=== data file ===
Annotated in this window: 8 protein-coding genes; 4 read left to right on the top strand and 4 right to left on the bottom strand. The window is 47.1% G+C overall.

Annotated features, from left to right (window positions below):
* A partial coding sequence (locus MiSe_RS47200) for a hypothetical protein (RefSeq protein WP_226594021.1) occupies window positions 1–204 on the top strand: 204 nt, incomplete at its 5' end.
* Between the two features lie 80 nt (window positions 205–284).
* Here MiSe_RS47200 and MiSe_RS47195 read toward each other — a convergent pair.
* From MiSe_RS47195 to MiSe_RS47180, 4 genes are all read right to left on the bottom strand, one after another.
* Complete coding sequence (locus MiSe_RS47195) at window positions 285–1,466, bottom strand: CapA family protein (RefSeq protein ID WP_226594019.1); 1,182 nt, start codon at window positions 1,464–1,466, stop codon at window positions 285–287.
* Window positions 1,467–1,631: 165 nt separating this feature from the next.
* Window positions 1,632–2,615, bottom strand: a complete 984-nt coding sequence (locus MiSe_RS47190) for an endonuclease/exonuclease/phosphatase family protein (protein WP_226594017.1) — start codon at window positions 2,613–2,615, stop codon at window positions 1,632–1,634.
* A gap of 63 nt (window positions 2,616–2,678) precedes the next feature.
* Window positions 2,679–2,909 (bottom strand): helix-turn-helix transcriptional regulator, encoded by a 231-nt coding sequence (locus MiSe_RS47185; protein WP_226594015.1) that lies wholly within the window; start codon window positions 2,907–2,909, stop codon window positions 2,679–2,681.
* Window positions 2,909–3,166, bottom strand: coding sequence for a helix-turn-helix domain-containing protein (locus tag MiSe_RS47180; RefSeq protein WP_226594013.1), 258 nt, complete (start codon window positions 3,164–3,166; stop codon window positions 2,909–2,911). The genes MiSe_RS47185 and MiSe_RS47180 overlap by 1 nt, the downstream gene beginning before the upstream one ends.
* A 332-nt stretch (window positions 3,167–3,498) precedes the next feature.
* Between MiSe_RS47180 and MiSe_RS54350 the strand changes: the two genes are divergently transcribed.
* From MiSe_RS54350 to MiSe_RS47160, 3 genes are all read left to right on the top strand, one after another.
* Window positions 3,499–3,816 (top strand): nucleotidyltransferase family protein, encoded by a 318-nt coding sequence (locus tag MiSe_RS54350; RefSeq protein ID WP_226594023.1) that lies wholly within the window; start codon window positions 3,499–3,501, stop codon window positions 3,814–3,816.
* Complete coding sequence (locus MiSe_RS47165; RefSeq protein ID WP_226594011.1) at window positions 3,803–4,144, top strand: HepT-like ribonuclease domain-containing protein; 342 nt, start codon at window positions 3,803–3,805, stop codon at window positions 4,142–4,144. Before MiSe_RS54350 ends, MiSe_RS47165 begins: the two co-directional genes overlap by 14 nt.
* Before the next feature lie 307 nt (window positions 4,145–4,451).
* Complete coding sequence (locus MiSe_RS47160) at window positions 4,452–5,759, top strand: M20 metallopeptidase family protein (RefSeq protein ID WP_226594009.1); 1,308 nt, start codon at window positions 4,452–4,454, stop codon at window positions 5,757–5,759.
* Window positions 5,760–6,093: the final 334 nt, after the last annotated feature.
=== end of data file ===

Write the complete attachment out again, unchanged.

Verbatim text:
Annotated in this window: 8 protein-coding genes; 4 read left to right on the top strand and 4 right to left on the bottom strand. The window is 47.1% G+C overall.

Annotated features, from left to right (window positions below):
* A partial coding sequence (locus MiSe_RS47200) for a hypothetical protein (RefSeq protein WP_226594021.1) occupies window positions 1–204 on the top strand: 204 nt, incomplete at its 5' end.
* Between the two features lie 80 nt (window positions 205–284).
* Here MiSe_RS47200 and MiSe_RS47195 read toward each other — a convergent pair.
* From MiSe_RS47195 to MiSe_RS47180, 4 genes are all read right to left on the bottom strand, one after another.
* Complete coding sequence (locus MiSe_RS47195) at window positions 285–1,466, bottom strand: CapA family protein (RefSeq protein ID WP_226594019.1); 1,182 nt, start codon at window positions 1,464–1,466, stop codon at window positions 285–287.
* Window positions 1,467–1,631: 165 nt separating this feature from the next.
* Window positions 1,632–2,615, bottom strand: a complete 984-nt coding sequence (locus MiSe_RS47190) for an endonuclease/exonuclease/phosphatase family protein (protein WP_226594017.1) — start codon at window positions 2,613–2,615, stop codon at window positions 1,632–1,634.
* A gap of 63 nt (window positions 2,616–2,678) precedes the next feature.
* Window positions 2,679–2,909 (bottom strand): helix-turn-helix transcriptional regulator, encoded by a 231-nt coding sequence (locus MiSe_RS47185; protein WP_226594015.1) that lies wholly within the window; start codon window positions 2,907–2,909, stop codon window positions 2,679–2,681.
* Window positions 2,909–3,166, bottom strand: coding sequence for a helix-turn-helix domain-containing protein (locus tag MiSe_RS47180; RefSeq protein WP_226594013.1), 258 nt, complete (start codon window positions 3,164–3,166; stop codon window positions 2,909–2,911). The genes MiSe_RS47185 and MiSe_RS47180 overlap by 1 nt, the downstream gene beginning before the upstream one ends.
* A 332-nt stretch (window positions 3,167–3,498) precedes the next feature.
* Between MiSe_RS47180 and MiSe_RS54350 the strand changes: the two genes are divergently transcribed.
* From MiSe_RS54350 to MiSe_RS47160, 3 genes are all read left to right on the top strand, one after another.
* Window positions 3,499–3,816 (top strand): nucleotidyltransferase family protein, encoded by a 318-nt coding sequence (locus tag MiSe_RS54350; RefSeq protein ID WP_226594023.1) that lies wholly within the window; start codon window positions 3,499–3,501, stop codon window positions 3,814–3,816.
* Complete coding sequence (locus MiSe_RS47165; RefSeq protein ID WP_226594011.1) at window positions 3,803–4,144, top strand: HepT-like ribonuclease domain-containing protein; 342 nt, start codon at window positions 3,803–3,805, stop codon at window positions 4,142–4,144. Before MiSe_RS54350 ends, MiSe_RS47165 begins: the two co-directional genes overlap by 14 nt.
* Before the next feature lie 307 nt (window positions 4,145–4,451).
* Complete coding sequence (locus MiSe_RS47160) at window positions 4,452–5,759, top strand: M20 metallopeptidase family protein (RefSeq protein ID WP_226594009.1); 1,308 nt, start codon at window positions 4,452–4,454, stop codon at window positions 5,757–5,759.
* Window positions 5,760–6,093: the final 334 nt, after the last annotated feature.